Written by: Rachael Keefe

The Perfect Time to be Prodigal: A Sermon for Lent 4C on Luke 1-3,11b-32

God is always with us. Do we take time to realize that we are always with God? Do we recognize the abundance that is all around us?

The Perfect Time to be Prodigal: A Sermon for Lent 4C on Luke 1-3,11b-32

Now is the perfect time to be prodigal – like God, not like the wayward son in the familiar story in Luke’s Gospel. We are all weary for many reasons, not the least of which is the on-going pandemic. Pastors and worship leaders are navigating technology we never thought we’d need. We are all on edge wondering if we are witnessing the beginning of World War III. White supremacist culture is alive and well and trying to convince us that everything is fine. The tsunami of despair, depression, anxiety, and suicidality claims more victims everyday. On top of all this, many of us are trying to navigate Lent without undue emphasis on sacrifice and sinfulness.

Enter the parable of the “Prodigal Son.”

Honestly, I love this story because every time I read it, there is something new to learn. I remember very vividly when I realized that I never new what the word “prodigal” meant. And when I looked it up, I was certain it applied to the father figure (the God figure) in the story more than the younger son who foolishly spent everything he had. This it occurred to me that we, all Christians, behave as the older brother. We are quick to point out what isn’t “fair” and be angry about it. At the same time, we seldom recognize that God is always with us and everything that is God’s is ours.

This is important enough to repeat. In the story the father tells the eldest son, “You are always with me; all that is mine is yours.” If the father is representative of God, then this statement is meant for us. There is no shortage of Love, grace, healing, forgiveness, hope, etc. There is more than enough for us. God is always with us. Do we take time to realize that we are always with God? Do we recognize the abundance that is all around us? No. No we do not. If we did, we would not behave as we often do in the world.

Instead, we act as if there is a limit on God’s love. We behave as if God can only love those who get it right. Those who earn grace through proper theology and doctrine, right practices, clear membership rules, and whatever else we tell ourselves God needs from us. Then when someone outside of our inner circles experiences a bit of grace, we start talking about fairness. Fairness does not matter to God one iota. God wants justice. Yes, I said it. God wants justice for the marginalized and oppressed, the devalued and the dehumanized.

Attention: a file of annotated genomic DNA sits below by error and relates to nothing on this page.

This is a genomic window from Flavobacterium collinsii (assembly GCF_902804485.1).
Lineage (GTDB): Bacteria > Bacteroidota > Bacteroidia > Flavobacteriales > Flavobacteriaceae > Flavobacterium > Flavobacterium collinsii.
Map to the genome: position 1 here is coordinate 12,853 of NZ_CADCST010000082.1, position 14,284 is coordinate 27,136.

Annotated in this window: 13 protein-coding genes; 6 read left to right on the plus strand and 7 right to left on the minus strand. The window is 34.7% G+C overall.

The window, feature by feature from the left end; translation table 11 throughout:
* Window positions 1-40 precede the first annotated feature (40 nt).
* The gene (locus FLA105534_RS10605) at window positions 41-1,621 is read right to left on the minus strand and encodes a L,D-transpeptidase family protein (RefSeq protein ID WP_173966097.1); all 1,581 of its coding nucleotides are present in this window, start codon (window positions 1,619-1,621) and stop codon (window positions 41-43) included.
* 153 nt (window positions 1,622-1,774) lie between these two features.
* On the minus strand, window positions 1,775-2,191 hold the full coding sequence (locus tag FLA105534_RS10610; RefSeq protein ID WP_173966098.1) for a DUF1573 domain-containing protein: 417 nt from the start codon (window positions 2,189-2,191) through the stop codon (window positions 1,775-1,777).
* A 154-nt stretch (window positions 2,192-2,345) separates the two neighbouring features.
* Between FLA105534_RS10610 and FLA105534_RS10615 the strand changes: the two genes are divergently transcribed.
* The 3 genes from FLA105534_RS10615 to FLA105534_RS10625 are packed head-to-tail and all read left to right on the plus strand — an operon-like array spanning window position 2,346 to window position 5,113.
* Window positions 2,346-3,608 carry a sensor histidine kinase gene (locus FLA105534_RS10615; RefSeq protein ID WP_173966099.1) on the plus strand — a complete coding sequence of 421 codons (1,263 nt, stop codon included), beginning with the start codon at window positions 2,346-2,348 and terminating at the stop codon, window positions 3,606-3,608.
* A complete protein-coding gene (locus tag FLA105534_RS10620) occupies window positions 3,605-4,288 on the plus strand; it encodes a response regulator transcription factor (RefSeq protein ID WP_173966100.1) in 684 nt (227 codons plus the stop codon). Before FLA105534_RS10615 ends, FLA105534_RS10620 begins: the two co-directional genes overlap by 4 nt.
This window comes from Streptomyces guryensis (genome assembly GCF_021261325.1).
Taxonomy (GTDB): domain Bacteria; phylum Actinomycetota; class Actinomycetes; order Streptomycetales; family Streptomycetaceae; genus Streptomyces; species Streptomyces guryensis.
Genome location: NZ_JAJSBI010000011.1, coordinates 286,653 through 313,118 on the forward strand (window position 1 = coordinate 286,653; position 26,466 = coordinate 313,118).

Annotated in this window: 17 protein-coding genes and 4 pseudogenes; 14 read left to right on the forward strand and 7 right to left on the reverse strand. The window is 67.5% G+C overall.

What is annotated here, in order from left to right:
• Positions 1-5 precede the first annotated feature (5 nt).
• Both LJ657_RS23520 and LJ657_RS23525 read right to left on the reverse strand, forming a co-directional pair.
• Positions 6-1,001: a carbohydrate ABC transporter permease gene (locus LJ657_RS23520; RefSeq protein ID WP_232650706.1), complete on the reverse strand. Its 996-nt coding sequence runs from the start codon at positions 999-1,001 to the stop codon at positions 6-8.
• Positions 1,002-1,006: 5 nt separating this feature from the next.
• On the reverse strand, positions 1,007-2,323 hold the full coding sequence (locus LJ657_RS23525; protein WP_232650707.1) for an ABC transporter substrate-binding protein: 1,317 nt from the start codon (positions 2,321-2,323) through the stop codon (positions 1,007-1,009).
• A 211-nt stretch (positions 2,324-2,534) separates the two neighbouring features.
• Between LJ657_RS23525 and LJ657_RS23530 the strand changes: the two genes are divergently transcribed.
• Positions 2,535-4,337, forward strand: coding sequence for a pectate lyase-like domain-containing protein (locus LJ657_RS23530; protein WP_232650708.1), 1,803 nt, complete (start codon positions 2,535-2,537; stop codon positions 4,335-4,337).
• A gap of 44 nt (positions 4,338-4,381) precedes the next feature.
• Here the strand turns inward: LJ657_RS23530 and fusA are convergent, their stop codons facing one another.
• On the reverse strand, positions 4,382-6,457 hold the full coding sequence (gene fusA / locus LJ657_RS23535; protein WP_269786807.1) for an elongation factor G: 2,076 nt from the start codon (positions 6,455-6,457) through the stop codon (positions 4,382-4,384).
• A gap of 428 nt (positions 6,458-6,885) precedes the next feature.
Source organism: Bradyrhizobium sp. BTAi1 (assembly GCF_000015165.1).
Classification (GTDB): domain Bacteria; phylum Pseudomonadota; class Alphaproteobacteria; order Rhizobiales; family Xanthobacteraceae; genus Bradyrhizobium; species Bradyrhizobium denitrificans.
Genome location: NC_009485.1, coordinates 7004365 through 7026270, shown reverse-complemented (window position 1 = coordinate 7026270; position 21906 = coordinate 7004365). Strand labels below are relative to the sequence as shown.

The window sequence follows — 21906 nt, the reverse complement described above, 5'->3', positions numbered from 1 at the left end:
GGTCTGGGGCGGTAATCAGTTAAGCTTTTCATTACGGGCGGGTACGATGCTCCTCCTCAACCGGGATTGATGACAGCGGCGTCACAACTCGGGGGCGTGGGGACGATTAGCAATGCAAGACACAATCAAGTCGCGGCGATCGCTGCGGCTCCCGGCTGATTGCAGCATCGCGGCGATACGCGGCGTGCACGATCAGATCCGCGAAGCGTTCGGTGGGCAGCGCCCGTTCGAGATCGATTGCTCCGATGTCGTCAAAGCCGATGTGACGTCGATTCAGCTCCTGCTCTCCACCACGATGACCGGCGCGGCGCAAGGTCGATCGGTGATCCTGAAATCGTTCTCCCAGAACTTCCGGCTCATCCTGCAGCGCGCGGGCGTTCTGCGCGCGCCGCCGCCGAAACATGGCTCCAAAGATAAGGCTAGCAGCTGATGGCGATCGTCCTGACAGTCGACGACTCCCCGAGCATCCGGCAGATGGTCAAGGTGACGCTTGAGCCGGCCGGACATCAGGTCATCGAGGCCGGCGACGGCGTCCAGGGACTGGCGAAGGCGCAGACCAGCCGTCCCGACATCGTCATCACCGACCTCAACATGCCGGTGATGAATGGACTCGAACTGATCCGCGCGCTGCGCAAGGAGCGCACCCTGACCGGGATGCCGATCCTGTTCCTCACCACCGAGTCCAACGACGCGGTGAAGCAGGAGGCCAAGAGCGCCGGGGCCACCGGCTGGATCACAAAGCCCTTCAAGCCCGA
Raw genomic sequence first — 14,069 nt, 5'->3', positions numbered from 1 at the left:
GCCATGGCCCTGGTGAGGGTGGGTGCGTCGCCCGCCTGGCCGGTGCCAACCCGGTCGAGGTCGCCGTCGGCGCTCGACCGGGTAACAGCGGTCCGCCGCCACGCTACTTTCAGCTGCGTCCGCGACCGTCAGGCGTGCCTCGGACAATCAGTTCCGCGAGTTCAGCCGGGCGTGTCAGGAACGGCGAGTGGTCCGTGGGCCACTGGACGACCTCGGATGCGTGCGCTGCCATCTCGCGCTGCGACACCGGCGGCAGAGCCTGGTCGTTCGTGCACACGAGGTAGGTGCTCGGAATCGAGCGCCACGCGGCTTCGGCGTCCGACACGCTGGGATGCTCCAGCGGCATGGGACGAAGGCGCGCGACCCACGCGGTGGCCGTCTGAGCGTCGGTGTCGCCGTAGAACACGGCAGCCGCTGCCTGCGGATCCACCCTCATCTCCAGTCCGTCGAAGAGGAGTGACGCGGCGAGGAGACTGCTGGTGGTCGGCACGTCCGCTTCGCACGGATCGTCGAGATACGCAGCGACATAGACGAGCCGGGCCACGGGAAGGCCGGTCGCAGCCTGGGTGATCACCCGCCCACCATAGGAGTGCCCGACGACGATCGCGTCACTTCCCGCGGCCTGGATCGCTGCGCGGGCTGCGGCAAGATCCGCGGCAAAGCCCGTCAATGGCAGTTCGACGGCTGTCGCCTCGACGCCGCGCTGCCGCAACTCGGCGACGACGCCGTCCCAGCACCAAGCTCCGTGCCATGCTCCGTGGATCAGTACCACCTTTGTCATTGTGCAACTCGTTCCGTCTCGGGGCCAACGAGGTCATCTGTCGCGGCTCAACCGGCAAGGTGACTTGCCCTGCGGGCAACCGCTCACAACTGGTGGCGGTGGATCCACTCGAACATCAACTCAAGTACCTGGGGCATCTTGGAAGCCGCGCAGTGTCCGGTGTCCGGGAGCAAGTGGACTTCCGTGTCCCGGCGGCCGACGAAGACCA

In the parable the father doesn’t go running toward the duty-bound eldest son. The father ran toward the lost son, the son believed to be dead, and the father ran with open arms and open heart. Who is God running toward today? It isn’t likely all the duty-bound Christians with our rules and obligations. It is much more likely that God is running toward anyone who is seeking wholeness, justice, love, community, healing, grace, hope, etc. – especially after they have been dismissed and disregarded by the duty-bound ones.

Isn’t it time we all stop behaving as if God needs all our rules under the guise of doctrine and theology, and really needs us to, as Micah says, do justice, love kindness, and journey humbly with our God. And how do we do that? By being prodigal with love because God is always with us and God’s abundance will refill, refresh, and renew our weary spirits when we offer love to the most vulnerable among us. Don’t you want to be prodigal? God is. Why aren’t we?

RCL – Lent 4C – March 27, 2022 – Joshua 5:9-12  • Psalm 32  • 2 Corinthians 5:16-21  • Luke 15:1-3, 11b-32

Online home of the Rev. Dr. Rachael Keefe.
Image courtesy of Gerd Altmann via pixabay
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About Rachael Keefe

Rachael is an author, a pastor, a teacher, and a poet. Her latest book (The Lifesaving Church - Chalice Press) is on faith and suicide prevention. She is currently the pastor of Living Table UCC in Minneapolis, and has launched a spiritual direction practice.

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